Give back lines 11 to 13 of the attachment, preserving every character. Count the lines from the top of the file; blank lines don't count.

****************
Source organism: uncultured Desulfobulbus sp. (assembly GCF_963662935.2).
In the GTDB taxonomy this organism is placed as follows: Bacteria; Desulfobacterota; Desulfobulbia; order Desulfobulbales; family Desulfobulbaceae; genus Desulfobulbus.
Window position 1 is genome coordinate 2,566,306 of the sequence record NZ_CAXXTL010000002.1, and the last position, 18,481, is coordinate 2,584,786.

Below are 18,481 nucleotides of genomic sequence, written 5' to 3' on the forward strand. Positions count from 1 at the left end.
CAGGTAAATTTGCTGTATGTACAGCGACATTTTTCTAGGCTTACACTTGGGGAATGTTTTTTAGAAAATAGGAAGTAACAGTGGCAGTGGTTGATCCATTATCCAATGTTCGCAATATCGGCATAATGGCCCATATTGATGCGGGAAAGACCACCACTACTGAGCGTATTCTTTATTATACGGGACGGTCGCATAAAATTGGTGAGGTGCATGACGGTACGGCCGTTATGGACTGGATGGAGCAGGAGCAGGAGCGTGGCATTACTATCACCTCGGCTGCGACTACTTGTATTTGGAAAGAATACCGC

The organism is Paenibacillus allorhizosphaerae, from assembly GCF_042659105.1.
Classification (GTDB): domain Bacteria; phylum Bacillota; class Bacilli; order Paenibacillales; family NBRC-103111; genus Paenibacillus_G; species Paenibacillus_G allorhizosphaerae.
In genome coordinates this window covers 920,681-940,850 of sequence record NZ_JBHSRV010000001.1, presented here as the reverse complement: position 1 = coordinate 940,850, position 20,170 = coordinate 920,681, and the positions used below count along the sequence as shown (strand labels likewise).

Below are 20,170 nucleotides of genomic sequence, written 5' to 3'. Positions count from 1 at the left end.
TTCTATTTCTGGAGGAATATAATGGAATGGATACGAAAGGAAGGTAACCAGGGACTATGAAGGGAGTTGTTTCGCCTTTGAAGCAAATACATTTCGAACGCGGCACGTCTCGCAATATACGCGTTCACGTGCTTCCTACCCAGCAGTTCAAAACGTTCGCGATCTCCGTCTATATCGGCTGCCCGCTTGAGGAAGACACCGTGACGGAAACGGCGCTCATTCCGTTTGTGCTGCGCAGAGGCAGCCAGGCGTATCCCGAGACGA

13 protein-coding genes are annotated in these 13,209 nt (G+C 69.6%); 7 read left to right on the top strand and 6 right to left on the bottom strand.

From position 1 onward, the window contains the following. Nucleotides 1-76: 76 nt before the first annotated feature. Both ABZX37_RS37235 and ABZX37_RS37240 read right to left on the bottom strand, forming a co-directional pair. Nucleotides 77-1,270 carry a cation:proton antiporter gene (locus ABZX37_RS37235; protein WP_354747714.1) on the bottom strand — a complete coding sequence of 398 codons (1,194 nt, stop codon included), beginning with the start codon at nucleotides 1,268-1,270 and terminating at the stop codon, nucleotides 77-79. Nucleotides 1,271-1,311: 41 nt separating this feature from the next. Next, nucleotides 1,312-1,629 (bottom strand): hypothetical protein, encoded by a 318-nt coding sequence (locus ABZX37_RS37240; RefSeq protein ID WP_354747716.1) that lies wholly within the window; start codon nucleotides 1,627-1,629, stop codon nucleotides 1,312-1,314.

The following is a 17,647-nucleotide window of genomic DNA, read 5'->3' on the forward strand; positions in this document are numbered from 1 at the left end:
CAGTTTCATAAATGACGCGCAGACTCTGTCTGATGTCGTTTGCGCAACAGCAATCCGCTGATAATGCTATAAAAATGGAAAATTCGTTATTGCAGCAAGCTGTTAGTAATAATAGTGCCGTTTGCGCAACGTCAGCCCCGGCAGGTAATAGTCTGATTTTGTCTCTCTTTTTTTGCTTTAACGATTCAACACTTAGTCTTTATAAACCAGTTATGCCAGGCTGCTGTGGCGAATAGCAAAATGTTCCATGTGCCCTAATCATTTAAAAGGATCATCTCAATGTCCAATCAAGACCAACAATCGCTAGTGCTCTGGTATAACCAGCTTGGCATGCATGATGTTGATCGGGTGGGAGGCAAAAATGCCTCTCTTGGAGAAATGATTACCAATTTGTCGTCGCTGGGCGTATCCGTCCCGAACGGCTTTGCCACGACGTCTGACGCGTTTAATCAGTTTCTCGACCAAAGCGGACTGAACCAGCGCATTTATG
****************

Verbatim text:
13 protein-coding genes are annotated in these 13,209 nt (G+C 69.6%); 7 read left to right on the top strand and 6 right to left on the bottom strand.

From position 1 onward, the window contains the following. Nucleotides 1-76: 76 nt before the first annotated feature. Both ABZX37_RS37235 and ABZX37_RS37240 read right to left on the bottom strand, forming a co-directional pair. Nucleotides 77-1,270 carry a cation:proton antiporter gene (locus ABZX37_RS37235; protein WP_354747714.1) on the bottom strand — a complete coding sequence of 398 codons (1,194 nt, stop codon included), beginning with the start codon at nucleotides 1,268-1,270 and terminating at the stop codon, nucleotides 77-79. Nucleotides 1,271-1,311: 41 nt separating this feature from the next. Next, nucleotides 1,312-1,629 (bottom strand): hypothetical protein, encoded by a 318-nt coding sequence (locus ABZX37_RS37240; RefSeq protein ID WP_354747716.1) that lies wholly within the window; start codon nucleotides 1,627-1,629, stop codon nucleotides 1,312-1,314.

The following is a 17,647-nucleotide window of genomic DNA, read 5'->3' on the forward strand; positions in this document are numbered from 1 at the left end: